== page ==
As a kid, making friends can be as easy as walking up to someone during recess and saying: “Do you like grass? Me too. Wanna play with grass?” As an adult, that same strategy achieves wildly different results.

Adults have a difficult time making friends. In fact, the number of friends we have actually starts to decrease around age 25 and while our environment does play a role in this depressing decline, so too does our mindset—particularly our fear of rejection.

Dr. Kate Cummins, a licensed clinical psychologist in California, posits that children don’t worry about rejection when an opportunity to make a new acquaintance arises.

“During childhood, the part of our brain (prefrontal cortex) which provides executive functioning ability like judgment, planning, and personality is not fully developed …  As we age, we get more into our heads about the judgment of another person, or the thoughts they may have about us.”

Kids don’t worry if other kids think playing with grass is weird. They don’t pace around the swing set debating whether or not asking someone to play with grass is too forward or too much of a commitment or if grass is even cool anymore. They just do it, consequences be damned.

And the cruel joke of it all? As making friends becomes more difficult, the importance of friends skyrockets.

 

Why Having Friends Is Important

Maslow's Hierarchy of NeedsMaslow’s Hierarchy of Needs

A touch below self-actualization and a smidge above safety and shelter sits love and belonging, two of mankind’s most basic needs. We need friends to feel connected and accepted, to feel love and compassion. We need them for support and advice and to help us navigate the world. We need friends to survive.

According to a study in the British Medical Journal, “Men and women who reported having 10 or more friendships at age 45 had significantly higher levels of psychological well-being at age 50 than those with fewer friends.”

Another study out of Brigham Young University concluded that friendships impact our life expectancy: “People with larger social circles had a 50 percent lower mortality risk than those who didn’t.”

Or to put it in non-scientific terms: making friends helps you not die sooner.

 

Good vs. Bad Friends

good friend vs. toxic friend

That killer “do you like grass” line might win you some new buddies, but are they good buddies? Are they help-you-move or pick-you-up-from-the-airport buddies?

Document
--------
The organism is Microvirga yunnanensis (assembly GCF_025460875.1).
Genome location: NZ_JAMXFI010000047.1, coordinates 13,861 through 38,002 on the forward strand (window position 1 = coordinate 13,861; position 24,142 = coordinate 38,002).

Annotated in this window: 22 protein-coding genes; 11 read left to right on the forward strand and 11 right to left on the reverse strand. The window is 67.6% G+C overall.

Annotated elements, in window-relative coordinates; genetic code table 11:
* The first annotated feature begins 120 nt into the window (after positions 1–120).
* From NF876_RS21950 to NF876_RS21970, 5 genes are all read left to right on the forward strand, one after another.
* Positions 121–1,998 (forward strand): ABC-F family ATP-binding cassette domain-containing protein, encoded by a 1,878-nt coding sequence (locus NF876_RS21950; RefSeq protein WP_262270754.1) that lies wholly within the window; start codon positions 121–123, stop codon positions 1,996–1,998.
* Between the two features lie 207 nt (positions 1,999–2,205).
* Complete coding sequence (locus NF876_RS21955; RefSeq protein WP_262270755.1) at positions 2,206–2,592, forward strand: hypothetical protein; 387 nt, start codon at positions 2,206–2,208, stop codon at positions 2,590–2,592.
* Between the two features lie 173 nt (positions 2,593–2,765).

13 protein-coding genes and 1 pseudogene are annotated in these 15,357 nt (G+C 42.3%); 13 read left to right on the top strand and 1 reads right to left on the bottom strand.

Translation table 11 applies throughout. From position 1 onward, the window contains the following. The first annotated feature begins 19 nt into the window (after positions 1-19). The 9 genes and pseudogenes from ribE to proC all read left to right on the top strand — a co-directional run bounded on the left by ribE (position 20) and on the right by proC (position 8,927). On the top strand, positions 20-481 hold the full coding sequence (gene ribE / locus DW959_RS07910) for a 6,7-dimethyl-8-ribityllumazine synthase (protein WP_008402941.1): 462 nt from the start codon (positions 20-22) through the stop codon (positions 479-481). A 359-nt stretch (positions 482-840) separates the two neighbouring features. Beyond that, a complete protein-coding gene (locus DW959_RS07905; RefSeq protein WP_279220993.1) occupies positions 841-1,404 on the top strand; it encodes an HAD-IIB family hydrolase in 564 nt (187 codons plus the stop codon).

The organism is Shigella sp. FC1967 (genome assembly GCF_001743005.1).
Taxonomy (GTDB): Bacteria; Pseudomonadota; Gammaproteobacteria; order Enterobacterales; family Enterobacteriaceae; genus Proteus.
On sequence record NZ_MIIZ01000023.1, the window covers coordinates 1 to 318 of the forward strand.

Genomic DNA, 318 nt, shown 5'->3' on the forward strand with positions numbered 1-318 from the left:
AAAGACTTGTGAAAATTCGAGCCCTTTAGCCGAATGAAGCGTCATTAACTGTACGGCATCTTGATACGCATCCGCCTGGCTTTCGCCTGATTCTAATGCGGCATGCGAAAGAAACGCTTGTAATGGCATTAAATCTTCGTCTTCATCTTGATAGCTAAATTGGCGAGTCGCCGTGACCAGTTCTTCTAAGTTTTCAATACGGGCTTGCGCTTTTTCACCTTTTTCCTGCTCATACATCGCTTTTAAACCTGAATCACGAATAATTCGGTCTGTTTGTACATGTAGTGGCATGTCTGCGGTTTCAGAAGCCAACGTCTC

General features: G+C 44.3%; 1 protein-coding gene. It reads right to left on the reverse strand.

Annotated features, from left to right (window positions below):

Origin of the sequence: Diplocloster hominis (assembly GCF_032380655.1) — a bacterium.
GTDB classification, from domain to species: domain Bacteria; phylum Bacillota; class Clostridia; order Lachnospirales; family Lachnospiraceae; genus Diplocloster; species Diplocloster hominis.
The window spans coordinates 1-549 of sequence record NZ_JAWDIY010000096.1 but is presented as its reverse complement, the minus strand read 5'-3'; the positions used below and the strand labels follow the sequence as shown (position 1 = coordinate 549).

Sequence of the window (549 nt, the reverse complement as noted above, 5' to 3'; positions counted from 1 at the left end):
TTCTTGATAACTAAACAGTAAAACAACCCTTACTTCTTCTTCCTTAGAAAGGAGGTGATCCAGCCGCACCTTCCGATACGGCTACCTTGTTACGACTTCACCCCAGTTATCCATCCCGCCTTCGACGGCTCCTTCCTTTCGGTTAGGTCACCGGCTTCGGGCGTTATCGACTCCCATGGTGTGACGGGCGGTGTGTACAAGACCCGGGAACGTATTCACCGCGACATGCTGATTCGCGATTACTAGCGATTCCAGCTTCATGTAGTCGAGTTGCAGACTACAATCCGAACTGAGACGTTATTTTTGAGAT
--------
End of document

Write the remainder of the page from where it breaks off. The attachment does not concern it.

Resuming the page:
The older you get, the more you realize that it’s not about friend quantity, it’s about friend quality.

While good friends can power your belongingness and love centers, bad friends can drain them.

The sad truth is that only about half of our friendships are actually reciprocal. The other half are probably comprised of “ambivalent” friends, for whom you have mixed emotions. And then there are those friendships that qualify as “aspirational,” wherein one party wants to be friends with another party due to their popularity, status, or influence.

Good friends are loyal, trustworthy, and reliable. They support you and your goals but are not afraid to argue if they feel you’re doing something against your best interest.

Good friends don’t encourage your bad habits and don’t introduce you to new ones.

Good friends don’t want anything from you. They don’t use you or manipulate you. They love you for who you are, not what you have.

Good friends are hard to find, but they’re out there. But first, before you find them, we need to make sure you’re likable.

 

The Anatomy of a Friend Magnet: How to be More Likable

Patrick King quote graphic, "When you position yourself as likable, bondable, and relatable, it makes people want to deal with you."

Source

There’s a phenomenon called “friendship chemistry,” and it’s a real scientific thing referring to an easy, natural connection between friends.

Some people are more likely to experience this chemistry than others and have an easier time making new friends. You might call these people “more likable.”

According to a study published in The Social Science Journal, people with agreeable, open, and conscientious personalities are more likely to experience friendship chemistry.

So when talking in the Borat voice fails and quoting Dane Cook stops being so charming, there are real actions you can take to increase your likability and experience more friendship chemistry.

 

Tip 1: Be vulnerable

A study out of the State University of New York’s Department of Psychology found that people tend to like each other more after they’ve shared something personal, so for an acquaintanceship to blossom into a beautiful friendship butterfly, each person must be willing to open up and share something they wouldn’t normally share with any old person.

This “something” might be painful, humiliating, or regrettable. It might also be something you are comfortable with but don’t tell many people. The point of this “something” is that it shows the other person you trust them enough to share it.